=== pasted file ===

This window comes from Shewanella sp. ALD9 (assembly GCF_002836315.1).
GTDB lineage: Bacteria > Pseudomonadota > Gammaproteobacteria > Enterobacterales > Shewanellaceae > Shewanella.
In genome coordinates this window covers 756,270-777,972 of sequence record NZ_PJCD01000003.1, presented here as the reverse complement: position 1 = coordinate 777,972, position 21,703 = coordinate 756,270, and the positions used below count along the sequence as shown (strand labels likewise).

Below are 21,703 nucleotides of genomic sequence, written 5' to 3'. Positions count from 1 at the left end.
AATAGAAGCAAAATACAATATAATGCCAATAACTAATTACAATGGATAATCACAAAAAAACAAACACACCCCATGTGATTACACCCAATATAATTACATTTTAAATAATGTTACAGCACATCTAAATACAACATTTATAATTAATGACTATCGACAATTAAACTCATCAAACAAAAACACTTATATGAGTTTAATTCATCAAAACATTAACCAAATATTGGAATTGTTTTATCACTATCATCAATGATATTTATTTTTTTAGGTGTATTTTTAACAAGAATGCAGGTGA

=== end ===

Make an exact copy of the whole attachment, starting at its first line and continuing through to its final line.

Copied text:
This window comes from Shewanella sp. ALD9 (assembly GCF_002836315.1).
GTDB lineage: Bacteria > Pseudomonadota > Gammaproteobacteria > Enterobacterales > Shewanellaceae > Shewanella.
In genome coordinates this window covers 756,270-777,972 of sequence record NZ_PJCD01000003.1, presented here as the reverse complement: position 1 = coordinate 777,972, position 21,703 = coordinate 756,270, and the positions used below count along the sequence as shown (strand labels likewise).

Below are 21,703 nucleotides of genomic sequence, written 5' to 3'. Positions count from 1 at the left end.
AATAGAAGCAAAATACAATATAATGCCAATAACTAATTACAATGGATAATCACAAAAAAACAAACACACCCCATGTGATTACACCCAATATAATTACATTTTAAATAATGTTACAGCACATCTAAATACAACATTTATAATTAATGACTATCGACAATTAAACTCATCAAACAAAAACACTTATATGAGTTTAATTCATCAAAACATTAACCAAATATTGGAATTGTTTTATCACTATCATCAATGATATTTATTTTTTTAGGTGTATTTTTAACAAGAATGCAGGTGA